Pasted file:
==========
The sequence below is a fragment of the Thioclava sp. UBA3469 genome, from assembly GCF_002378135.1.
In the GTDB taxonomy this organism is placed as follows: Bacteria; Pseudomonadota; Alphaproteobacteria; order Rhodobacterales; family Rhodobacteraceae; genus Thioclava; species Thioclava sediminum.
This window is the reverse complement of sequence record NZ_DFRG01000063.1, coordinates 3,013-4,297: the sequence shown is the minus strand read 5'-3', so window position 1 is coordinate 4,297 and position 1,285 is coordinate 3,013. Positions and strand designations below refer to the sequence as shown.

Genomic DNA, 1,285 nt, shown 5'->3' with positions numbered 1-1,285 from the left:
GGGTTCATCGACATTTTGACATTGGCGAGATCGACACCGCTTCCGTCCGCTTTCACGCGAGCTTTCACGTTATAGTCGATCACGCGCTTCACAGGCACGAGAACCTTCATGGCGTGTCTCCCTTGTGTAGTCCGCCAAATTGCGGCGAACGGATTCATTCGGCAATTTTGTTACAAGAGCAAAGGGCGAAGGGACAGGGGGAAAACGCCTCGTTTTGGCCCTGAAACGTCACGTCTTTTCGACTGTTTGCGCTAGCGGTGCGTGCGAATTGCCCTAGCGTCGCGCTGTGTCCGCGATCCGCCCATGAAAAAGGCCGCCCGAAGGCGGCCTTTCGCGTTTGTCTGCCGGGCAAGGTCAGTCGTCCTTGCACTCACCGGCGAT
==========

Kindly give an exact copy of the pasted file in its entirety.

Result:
The sequence below is a fragment of the Thioclava sp. UBA3469 genome, from assembly GCF_002378135.1.
In the GTDB taxonomy this organism is placed as follows: Bacteria; Pseudomonadota; Alphaproteobacteria; order Rhodobacterales; family Rhodobacteraceae; genus Thioclava; species Thioclava sediminum.
This window is the reverse complement of sequence record NZ_DFRG01000063.1, coordinates 3,013-4,297: the sequence shown is the minus strand read 5'-3', so window position 1 is coordinate 4,297 and position 1,285 is coordinate 3,013. Positions and strand designations below refer to the sequence as shown.

Genomic DNA, 1,285 nt, shown 5'->3' with positions numbered 1-1,285 from the left:
GGGTTCATCGACATTTTGACATTGGCGAGATCGACACCGCTTCCGTCCGCTTTCACGCGAGCTTTCACGTTATAGTCGATCACGCGCTTCACAGGCACGAGAACCTTCATGGCGTGTCTCCCTTGTGTAGTCCGCCAAATTGCGGCGAACGGATTCATTCGGCAATTTTGTTACAAGAGCAAAGGGCGAAGGGACAGGGGGAAAACGCCTCGTTTTGGCCCTGAAACGTCACGTCTTTTCGACTGTTTGCGCTAGCGGTGCGTGCGAATTGCCCTAGCGTCGCGCTGTGTCCGCGATCCGCCCATGAAAAAGGCCGCCCGAAGGCGGCCTTTCGCGTTTGTCTGCCGGGCAAGGTCAGTCGTCCTTGCACTCACCGGCGAT